Michelle and Doug apply 22oz/ac of pesticides to their corn crops – that’s less than two beer cans on an area of land the size of a football pitch.

“We’re proud of what we grow – it’s our multi-generational family heritage. We would be proud to feed our children what we grow, so why would we do something that was requiring us to use more chemicals or that wasn’t safe? It doesn’t make a lot of sense.

“So, to be able to share these stories with the general public has been very important, as well as to be able to explain to consumers why we spray – when and how.

Mitigating climate change

“The use of biotechnology has resulted in a mitigating effect on climate change. This is as a result of fewer herbicide and insecticide applications reducing fuel use, which – according to Michelle – equated to removing 11.9 million cars off the road for one year.

“Using less tillage, less sprays and less labour, we’re helping to conserve biodiversity, reducing agriculture’s eco-footprint overall.

If 18 million farmers in 27 countries are planting biotech, we have to ask ourselves – why?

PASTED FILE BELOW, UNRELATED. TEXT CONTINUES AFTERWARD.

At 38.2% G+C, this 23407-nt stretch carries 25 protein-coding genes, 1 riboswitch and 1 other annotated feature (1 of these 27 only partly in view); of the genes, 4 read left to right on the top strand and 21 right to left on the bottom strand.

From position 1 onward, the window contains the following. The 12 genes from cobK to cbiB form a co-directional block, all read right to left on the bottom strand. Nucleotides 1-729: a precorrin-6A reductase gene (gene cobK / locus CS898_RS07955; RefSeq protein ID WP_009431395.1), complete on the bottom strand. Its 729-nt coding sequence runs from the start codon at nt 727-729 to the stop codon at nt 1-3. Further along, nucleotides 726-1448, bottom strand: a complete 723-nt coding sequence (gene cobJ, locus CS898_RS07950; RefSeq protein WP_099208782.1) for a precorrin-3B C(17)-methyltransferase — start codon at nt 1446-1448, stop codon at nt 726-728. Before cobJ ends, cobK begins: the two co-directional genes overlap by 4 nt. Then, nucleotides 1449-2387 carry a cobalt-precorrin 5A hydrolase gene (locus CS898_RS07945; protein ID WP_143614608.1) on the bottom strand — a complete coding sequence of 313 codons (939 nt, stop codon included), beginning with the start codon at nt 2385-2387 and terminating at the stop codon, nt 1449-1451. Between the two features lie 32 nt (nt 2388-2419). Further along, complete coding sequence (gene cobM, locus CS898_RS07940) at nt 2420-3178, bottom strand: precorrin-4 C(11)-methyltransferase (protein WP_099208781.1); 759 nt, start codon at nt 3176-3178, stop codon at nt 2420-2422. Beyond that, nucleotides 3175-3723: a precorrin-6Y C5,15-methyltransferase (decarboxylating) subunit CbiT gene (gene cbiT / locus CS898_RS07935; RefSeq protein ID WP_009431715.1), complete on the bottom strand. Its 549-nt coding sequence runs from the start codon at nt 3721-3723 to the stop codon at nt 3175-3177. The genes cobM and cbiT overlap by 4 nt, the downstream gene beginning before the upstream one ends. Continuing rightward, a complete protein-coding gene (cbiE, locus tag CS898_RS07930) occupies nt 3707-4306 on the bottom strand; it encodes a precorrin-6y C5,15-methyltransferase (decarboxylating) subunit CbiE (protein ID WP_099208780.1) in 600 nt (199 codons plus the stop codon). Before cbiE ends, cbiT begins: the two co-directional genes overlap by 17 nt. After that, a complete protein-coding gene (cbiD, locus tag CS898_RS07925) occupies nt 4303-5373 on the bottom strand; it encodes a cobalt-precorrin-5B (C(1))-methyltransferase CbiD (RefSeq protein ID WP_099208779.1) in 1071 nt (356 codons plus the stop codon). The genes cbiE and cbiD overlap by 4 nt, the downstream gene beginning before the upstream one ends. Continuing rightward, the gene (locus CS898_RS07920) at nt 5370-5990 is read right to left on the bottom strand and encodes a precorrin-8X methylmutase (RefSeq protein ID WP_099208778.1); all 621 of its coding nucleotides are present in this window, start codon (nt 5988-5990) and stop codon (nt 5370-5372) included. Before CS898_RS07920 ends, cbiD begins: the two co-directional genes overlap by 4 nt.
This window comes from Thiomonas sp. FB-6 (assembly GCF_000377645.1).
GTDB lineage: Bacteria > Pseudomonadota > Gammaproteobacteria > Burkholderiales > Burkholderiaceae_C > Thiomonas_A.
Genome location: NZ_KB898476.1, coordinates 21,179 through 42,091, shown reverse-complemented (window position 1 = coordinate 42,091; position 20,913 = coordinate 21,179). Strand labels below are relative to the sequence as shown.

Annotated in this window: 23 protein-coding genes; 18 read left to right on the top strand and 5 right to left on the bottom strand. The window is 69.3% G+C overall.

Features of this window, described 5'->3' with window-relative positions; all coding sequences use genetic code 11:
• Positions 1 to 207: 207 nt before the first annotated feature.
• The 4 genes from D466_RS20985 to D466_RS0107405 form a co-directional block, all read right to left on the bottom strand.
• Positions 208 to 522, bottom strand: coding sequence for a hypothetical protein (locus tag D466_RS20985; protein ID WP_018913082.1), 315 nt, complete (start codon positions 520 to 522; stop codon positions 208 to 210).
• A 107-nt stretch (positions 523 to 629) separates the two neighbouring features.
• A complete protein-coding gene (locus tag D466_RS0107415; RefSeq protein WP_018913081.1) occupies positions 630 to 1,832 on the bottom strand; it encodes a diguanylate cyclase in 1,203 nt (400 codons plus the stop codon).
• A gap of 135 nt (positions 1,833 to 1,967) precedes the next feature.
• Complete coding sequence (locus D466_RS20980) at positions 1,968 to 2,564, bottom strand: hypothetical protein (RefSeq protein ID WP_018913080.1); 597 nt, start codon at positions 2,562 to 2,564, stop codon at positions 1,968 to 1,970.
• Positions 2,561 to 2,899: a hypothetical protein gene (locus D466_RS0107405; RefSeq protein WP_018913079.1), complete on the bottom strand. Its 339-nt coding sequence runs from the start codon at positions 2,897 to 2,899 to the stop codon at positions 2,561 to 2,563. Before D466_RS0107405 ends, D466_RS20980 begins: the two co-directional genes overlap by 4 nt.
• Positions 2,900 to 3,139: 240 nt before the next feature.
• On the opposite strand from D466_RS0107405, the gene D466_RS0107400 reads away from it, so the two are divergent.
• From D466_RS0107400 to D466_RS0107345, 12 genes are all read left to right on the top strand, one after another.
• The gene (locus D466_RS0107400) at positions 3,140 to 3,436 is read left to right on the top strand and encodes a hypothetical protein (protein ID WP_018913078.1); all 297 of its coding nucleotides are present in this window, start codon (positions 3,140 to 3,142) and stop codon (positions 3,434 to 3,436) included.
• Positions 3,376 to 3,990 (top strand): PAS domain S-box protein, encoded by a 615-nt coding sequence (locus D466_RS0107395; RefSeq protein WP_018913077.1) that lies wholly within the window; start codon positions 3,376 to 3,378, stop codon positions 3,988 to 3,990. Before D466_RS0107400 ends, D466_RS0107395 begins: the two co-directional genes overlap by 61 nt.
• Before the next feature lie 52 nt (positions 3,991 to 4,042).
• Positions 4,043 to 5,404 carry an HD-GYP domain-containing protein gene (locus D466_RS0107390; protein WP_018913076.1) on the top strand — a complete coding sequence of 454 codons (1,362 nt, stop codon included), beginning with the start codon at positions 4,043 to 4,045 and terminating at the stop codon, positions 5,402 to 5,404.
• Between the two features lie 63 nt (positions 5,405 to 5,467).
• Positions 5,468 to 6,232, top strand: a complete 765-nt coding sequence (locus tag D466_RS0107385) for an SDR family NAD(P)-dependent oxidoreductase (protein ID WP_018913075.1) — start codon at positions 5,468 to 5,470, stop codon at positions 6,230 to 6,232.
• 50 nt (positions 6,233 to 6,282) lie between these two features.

“I think if other methods were better we would all be doing them; but as of now this is what we have been seeing success in.”

Home farm

She uses her own farm to help to explain how food is produced to those city residents that Michelle once was. She explained to the crowd how biotechnology has helped to be more environmentally friendly.

“We are very proud of some of the awards that we have earned on the farm. We’ve earned awards in our region for farmers of the year, as well as for soil and water conservation.

We’re always trying to be at the cutting edge of how to preserve the soil and our planet.

“A lot of that is because of no-till farming. A lot of the no-till farming we’re able to do because of the herbicide resistant traits and the different technology that we have available today,” Michelle added.

The farm has been using no-till for 20 years and also uses cover crops, crop rotation and soil testing to improve soil health, reduce soil erosion and improve biodiversity on the farm.